By: Jeff Miers
On Saturday night, the Allman Brothers Band proved that the blues is a still-viable art form with an astounding, inspired performance at Darien Lake.
With a set that blended the best of the old with a handful of new selections from the band’s forthcoming album, the Brothers made it quite clear that, with or without Dickie Betts, they are one of the finest acts currently touring.
The Allmans are an anomaly in the history of rock, for the group is perhaps the only one still performing that has created a sound so wholly its own, while simultaneously so truly entrenched in the blues idiom. Often, blues acts offer seemingly interchangeable versions of tried and true blues gems, or original compositions that seem to be little more than re-readings of those classics. Not so the Brothers, who have managed to drag delta blues, Muscle Shoals groove and old school R&B kicking and screaming into the new century. Yes, the group is lumped in with the “jam band” circuit; like Phish, Dave Matthews Band and a handful of others, they’ve happily filled the gap left by the dissolution of the Grateful Dead. But the Allmans are truly their own band; no other act has so beautifully captured the twin guitar and Hammond organ-based sound of the deep south and melded it to an improvisational ethic more common to the best jazz groups than rock outfits. Meaning, yeah, these guys can play rings around peers and pretenders alike, but they do it all with beaucoup soul.
Losing founding member Dickie Betts was a blow to the band, but as anyone in attendance Saturday will surely testify, the Brothers have rolled along just fine without him. The twin-guitar attack of Warren Haynes and the “new kid,” the barely post-teen Derek Trucks, is perhaps the finest pairing since the band’s earliest days, when Betts and Duane Allman manned the six-strings. Lord almighty, these cats can play! Trucks, whose Uncle Butch is part of the band’s 3-man percussion section, stole the show; even Haynes, a guitar hero himself, seemed to acknowledge as much. Allman jams are epic in proportion and construction, and go something like this; the verses, sung by leader Gregg Allman or Haynes, give way to lengthy improvised solo sections, wherein the players construct mini “sculptures in air,” while the percussion swirls and circles beneath them. Haynes and Trucks seemed to spur each other on toward new heights with their respective playing, but Trucks offered a sound and style so unique, impeccably constructed, virtuosically performed and creatively paced that the crowd erupted in fervent applause virtually every time he concluded one of his improvisations. The kid is simply incredible to behold.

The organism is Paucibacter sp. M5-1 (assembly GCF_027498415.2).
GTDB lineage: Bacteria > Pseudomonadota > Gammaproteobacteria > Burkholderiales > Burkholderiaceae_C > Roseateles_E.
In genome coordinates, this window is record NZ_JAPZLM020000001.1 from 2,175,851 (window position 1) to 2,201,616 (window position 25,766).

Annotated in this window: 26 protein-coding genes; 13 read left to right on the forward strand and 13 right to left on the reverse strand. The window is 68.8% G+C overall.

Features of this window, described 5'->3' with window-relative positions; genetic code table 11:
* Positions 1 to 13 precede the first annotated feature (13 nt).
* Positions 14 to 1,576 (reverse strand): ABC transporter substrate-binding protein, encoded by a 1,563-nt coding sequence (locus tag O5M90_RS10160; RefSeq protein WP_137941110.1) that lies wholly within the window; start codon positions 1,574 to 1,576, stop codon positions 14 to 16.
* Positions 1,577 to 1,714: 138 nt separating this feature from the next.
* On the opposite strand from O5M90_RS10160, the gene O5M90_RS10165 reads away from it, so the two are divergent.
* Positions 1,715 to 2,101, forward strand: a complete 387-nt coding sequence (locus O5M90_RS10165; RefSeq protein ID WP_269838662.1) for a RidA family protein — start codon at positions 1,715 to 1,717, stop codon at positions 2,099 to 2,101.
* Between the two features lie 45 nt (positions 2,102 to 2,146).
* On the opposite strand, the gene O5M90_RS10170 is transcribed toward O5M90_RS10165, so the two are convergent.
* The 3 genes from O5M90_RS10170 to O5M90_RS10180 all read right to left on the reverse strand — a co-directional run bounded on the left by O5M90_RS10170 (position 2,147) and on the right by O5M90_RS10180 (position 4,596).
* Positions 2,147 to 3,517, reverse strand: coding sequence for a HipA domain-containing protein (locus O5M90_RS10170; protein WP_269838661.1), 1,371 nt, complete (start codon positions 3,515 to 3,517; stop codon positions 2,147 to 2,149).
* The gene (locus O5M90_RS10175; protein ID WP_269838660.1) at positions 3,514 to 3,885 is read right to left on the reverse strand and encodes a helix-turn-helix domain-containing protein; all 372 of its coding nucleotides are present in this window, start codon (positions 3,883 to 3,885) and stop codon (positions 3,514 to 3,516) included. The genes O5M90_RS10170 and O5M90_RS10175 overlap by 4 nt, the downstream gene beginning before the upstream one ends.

The set was well-paced and included AB Band staples – “Not My Cross to Bear,” “Trouble No More,” “Midnight Rider,” “Statesboro Blues” – coming with later selections like “Soulshine,” “Good Clean Fun” and a brand spankin’ new instrumental called, inventively enough, “New Instrumental.” Throughout, Allman sang with the blend of soulful vigor and peerless blues chops that has endeared him to audiences for some three decades. Clean and sober, Allman appeared to be thoroughly enjoying himself as he manned the mighty Hammond and offered the whiskey-tinged velvet of his vocalisms to an entirely appreciative crowd. The sound, often an issue at Darien Lake, was virtually perfect throughout the evening, a fact all the more pertinent for a band given to extreme dynamics and heady subtleties, as are the Allmans.
In all, an entirely riveting performance from a band with quite the legacy to live up to. See you next summer, boys!